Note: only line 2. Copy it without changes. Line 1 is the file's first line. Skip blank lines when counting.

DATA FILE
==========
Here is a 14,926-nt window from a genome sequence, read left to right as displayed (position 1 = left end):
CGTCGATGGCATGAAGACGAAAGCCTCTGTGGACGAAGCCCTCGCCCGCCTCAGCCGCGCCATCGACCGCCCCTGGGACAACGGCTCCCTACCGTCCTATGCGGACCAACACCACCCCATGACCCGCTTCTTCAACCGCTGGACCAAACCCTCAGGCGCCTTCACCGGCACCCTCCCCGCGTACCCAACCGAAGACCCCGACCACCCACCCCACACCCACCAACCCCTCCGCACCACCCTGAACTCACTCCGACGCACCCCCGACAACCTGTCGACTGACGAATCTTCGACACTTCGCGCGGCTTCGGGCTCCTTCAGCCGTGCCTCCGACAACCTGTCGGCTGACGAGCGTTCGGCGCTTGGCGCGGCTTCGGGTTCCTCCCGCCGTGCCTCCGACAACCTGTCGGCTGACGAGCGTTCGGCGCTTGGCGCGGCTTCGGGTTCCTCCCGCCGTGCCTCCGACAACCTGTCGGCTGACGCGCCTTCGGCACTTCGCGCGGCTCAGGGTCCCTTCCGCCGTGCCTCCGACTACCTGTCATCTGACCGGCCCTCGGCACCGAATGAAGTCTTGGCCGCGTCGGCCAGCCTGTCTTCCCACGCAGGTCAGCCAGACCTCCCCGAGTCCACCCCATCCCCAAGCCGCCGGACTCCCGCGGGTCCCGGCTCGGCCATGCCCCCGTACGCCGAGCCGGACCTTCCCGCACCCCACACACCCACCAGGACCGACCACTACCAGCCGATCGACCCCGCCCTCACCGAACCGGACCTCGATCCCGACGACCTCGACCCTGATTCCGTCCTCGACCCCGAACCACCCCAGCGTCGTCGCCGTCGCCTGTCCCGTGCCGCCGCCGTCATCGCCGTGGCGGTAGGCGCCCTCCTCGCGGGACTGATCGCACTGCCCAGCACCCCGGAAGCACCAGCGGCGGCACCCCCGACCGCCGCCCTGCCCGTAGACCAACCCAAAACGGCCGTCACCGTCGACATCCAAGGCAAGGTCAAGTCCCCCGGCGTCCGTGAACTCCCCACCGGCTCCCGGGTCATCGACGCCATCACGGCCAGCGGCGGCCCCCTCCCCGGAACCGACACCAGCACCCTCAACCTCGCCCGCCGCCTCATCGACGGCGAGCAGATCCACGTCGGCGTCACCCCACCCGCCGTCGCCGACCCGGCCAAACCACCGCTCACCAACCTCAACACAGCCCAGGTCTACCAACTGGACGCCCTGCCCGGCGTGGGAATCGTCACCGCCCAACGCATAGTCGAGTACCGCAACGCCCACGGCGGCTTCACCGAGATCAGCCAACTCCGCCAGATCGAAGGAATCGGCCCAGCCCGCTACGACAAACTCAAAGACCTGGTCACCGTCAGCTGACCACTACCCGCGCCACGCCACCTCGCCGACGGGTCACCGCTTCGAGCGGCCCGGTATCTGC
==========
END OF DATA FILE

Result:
CGTCGATGGCATGAAGACGAAAGCCTCTGTGGACGAAGCCCTCGCCCGCCTCAGCCGCGCCATCGACCGCCCCTGGGACAACGGCTCCCTACCGTCCTATGCGGACCAACACCACCCCATGACCCGCTTCTTCAACCGCTGGACCAAACCCTCAGGCGCCTTCACCGGCACCCTCCCCGCGTACCCAACCGAAGACCCCGACCACCCACCCCACACCCACCAACCCCTCCGCACCACCCTGAACTCACTCCGACGCACCCCCGACAACCTGTCGACTGACGAATCTTCGACACTTCGCGCGGCTTCGGGCTCCTTCAGCCGTGCCTCCGACAACCTGTCGGCTGACGAGCGTTCGGCGCTTGGCGCGGCTTCGGGTTCCTCCCGCCGTGCCTCCGACAACCTGTCGGCTGACGAGCGTTCGGCGCTTGGCGCGGCTTCGGGTTCCTCCCGCCGTGCCTCCGACAACCTGTCGGCTGACGCGCCTTCGGCACTTCGCGCGGCTCAGGGTCCCTTCCGCCGTGCCTCCGACTACCTGTCATCTGACCGGCCCTCGGCACCGAATGAAGTCTTGGCCGCGTCGGCCAGCCTGTCTTCCCACGCAGGTCAGCCAGACCTCCCCGAGTCCACCCCATCCCCAAGCCGCCGGACTCCCGCGGGTCCCGGCTCGGCCATGCCCCCGTACGCCGAGCCGGACCTTCCCGCACCCCACACACCCACCAGGACCGACCACTACCAGCCGATCGACCCCGCCCTCACCGAACCGGACCTCGATCCCGACGACCTCGACCCTGATTCCGTCCTCGACCCCGAACCACCCCAGCGTCGTCGCCGTCGCCTGTCCCGTGCCGCCGCCGTCATCGCCGTGGCGGTAGGCGCCCTCCTCGCGGGACTGATCGCACTGCCCAGCACCCCGGAAGCACCAGCGGCGGCACCCCCGACCGCCGCCCTGCCCGTAGACCAACCCAAAACGGCCGTCACCGTCGACATCCAAGGCAAGGTCAAGTCCCCCGGCGTCCGTGAACTCCCCACCGGCTCCCGGGTCATCGACGCCATCACGGCCAGCGGCGGCCCCCTCCCCGGAACCGACACCAGCACCCTCAACCTCGCCCGCCGCCTCATCGACGGCGAGCAGATCCACGTCGGCGTCACCCCACCCGCCGTCGCCGACCCGGCCAAACCACCGCTCACCAACCTCAACACAGCCCAGGTCTACCAACTGGACGCCCTGCCCGGCGTGGGAATCGTCACCGCCCAACGCATAGTCGAGTACCGCAACGCCCACGGCGGCTTCACCGAGATCAGCCAACTCCGCCAGATCGAAGGAATCGGCCCAGCCCGCTACGACAAACTCAAAGACCTGGTCACCGTCAGCTGACCACTACCCGCGCCACGCCACCTCGCCGACGGGTCACCGCTTCGAGCGGCCCGGTATCTGC